Wojo: Lions endure another kick in the teeth, and this one brought tears

Detroit News

Minneapolis — It happened again, unbelievably and also believably, the same outcome by the exact same score, with almost the exact same finish. It happened again in excruciating fashion for the Lions, this time to the point of despair and tears.

Every time it happens, you rightly wonder — how and when can the Lions make it stop happening? Dan Campbell’s eyes were red and tears streamed down his face as he did his best to explain the defensive strategy at the end, the two-point conversion, all the moments that led to a result arguably more painful than the last.

This was a 19-17 loss to the Vikings on Greg Joseph’s 54-yard field goal on the final play Sunday. Two weeks earlier, the Ravens beat the Lions 19-17 on an NFL record 66-yarder by Justin Tucker on the final play. You could chalk that one up to a historic kicker. This one had more layers, and was more difficult to bear.

“That’s a heartbreaker,” Campbell said. “It’s tough to be 0-5, it’s tough to lose like that again, but I was proud of them, man. We just once again made one more mistake than the other team and it cost us.”

Twice, Campbell turned away from the podium to wipe his eyes, his emotions as raw and real as ever.

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It took a few minutes, but when he shifted to the tactical realities, he made no excuses.

There’s a bit of disconnect in Campbell’s aggressive mentality and it was evident again. Going for two after scoring a touchdown to take a 17-16 lead with 37 seconds left? Extremely bold.

But then the defense that had been bold backed off, and on the final pass of Minnesota’s drive, the Lions rushed only three guys. Adam Thielen got wide open in the middle for a 19-yard catch from Kirk Cousins. The Vikings then spiked the ball and lined up for the kick, and by my modest estimation, 95% of Lions fans knew it would be good.

You can call it punishment for letting down, after Detroit’s defense scrapped hard the entire game. You can call it a sinister fate that only befalls the Lions. You’d probably be right on both counts. But for every tear Campbell shed, he found a drop of hope, and here comes the ultimate patronizing pronouncement — the Lions are a distinctly competitive 0-5 team.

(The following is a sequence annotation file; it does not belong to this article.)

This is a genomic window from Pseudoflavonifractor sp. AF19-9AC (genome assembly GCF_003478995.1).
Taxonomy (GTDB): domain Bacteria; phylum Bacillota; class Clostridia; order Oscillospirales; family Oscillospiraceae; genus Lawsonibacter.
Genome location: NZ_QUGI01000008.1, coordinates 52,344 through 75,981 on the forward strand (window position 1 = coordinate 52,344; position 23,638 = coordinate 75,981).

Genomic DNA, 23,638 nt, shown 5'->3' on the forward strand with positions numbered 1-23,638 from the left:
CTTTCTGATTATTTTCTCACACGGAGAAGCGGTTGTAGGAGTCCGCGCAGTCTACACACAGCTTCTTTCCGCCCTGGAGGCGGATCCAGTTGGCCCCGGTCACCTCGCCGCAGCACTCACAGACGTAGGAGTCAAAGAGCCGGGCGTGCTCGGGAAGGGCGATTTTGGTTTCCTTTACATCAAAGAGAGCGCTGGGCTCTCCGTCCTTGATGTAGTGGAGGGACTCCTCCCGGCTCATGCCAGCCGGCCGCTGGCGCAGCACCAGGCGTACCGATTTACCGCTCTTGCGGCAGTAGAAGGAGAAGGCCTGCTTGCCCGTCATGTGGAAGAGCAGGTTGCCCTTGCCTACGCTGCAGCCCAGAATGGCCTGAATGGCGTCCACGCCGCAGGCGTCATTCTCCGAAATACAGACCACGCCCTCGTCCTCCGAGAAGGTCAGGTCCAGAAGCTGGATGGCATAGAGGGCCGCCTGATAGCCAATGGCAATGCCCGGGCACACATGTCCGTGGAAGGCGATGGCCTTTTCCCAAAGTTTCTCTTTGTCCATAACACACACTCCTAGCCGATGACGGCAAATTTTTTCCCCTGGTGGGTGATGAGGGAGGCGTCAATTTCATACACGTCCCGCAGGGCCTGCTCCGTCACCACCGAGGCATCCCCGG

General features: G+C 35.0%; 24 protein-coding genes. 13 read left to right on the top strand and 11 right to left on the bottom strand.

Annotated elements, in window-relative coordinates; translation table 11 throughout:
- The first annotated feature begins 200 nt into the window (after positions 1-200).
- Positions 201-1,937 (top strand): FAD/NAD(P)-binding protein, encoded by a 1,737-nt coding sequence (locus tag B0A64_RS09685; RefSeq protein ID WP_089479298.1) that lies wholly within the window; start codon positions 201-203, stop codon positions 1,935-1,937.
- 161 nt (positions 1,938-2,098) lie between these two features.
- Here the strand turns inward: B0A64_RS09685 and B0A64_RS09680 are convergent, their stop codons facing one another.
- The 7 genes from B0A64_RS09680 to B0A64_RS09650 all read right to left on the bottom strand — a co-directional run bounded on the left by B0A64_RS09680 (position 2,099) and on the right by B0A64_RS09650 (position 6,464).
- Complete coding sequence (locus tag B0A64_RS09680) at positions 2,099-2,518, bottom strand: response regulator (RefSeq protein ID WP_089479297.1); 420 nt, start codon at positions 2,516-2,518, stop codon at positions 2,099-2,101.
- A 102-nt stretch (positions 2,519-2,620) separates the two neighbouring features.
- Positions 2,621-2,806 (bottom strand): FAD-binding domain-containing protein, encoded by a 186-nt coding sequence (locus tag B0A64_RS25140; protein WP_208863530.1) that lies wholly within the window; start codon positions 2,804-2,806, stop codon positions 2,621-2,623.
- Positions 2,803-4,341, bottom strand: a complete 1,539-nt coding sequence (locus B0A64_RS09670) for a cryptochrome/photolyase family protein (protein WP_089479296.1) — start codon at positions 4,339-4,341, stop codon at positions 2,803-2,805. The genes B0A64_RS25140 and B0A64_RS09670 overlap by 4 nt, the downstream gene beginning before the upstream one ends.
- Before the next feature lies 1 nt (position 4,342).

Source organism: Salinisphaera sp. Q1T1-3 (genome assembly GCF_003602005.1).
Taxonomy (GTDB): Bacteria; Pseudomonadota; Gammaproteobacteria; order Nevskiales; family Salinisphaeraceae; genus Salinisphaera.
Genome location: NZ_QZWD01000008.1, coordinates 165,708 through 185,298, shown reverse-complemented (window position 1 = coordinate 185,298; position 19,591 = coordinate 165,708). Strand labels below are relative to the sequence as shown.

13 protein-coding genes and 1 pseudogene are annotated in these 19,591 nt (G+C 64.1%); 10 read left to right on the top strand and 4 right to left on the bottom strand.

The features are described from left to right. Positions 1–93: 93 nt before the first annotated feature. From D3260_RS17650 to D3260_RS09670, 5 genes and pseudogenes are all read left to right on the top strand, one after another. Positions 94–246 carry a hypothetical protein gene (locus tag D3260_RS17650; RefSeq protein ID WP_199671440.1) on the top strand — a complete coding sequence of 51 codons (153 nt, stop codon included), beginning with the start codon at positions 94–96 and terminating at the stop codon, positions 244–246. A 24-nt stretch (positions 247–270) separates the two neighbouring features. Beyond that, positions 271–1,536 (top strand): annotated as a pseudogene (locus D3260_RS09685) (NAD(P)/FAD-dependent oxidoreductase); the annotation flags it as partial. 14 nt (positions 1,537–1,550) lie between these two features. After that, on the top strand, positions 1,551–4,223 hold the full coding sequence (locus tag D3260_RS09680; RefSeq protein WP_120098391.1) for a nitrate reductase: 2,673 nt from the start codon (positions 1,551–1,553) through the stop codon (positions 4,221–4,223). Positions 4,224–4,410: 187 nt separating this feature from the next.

That’s extremely small consolation, of course, because this is the NFL and extremely small margins are the norm. When you’re a young, rebuilding, injury-wracked team like the Lions, mistakes are magnified.

Jared Goff lost a fumble at Minnesota’s 38 and later threw an interception. He was sacked four times. He blamed himself for poor ball security but on the interception he said, “I’m gonna keep letting it fly. I can’t play afraid to make a mistake.”

Ah, and there’s the fine line. A week ago, Campbell was heavily scrutinized for his aggressiveness on fourth-down gambles that failed in a loss to the Bears. It’s a back-and-forth game that Campbell can’t win, until he wins. If he doesn’t gamble, he lacks faith in his players. If he does gamble, he’s pushing them beyond their talent level.

“We all feel the same way he does,” Goff said. “It’s hard to give everything you got all week and have moments where you feel you won the game, and have it snatched from you. It’s as hard as it gets.”

The Lions had taken the lead after a great defensive play, a fumble snatched by linebacker Jalen Reeves-Maybin. Then came clutch offensive plays, a 10-yard pass from Goff to Amon-Ra St. Brown and a 7-yard touchdown run by D’Andre Swift. Then came the moment that might have defined Campbell in his first season here. Trailing 16-15, he opted to go for two, a decision made before the drive. Goff fired a strike to little-used KhaDarel Hodge and the Lions led 17-16, a victory seemingly imminent.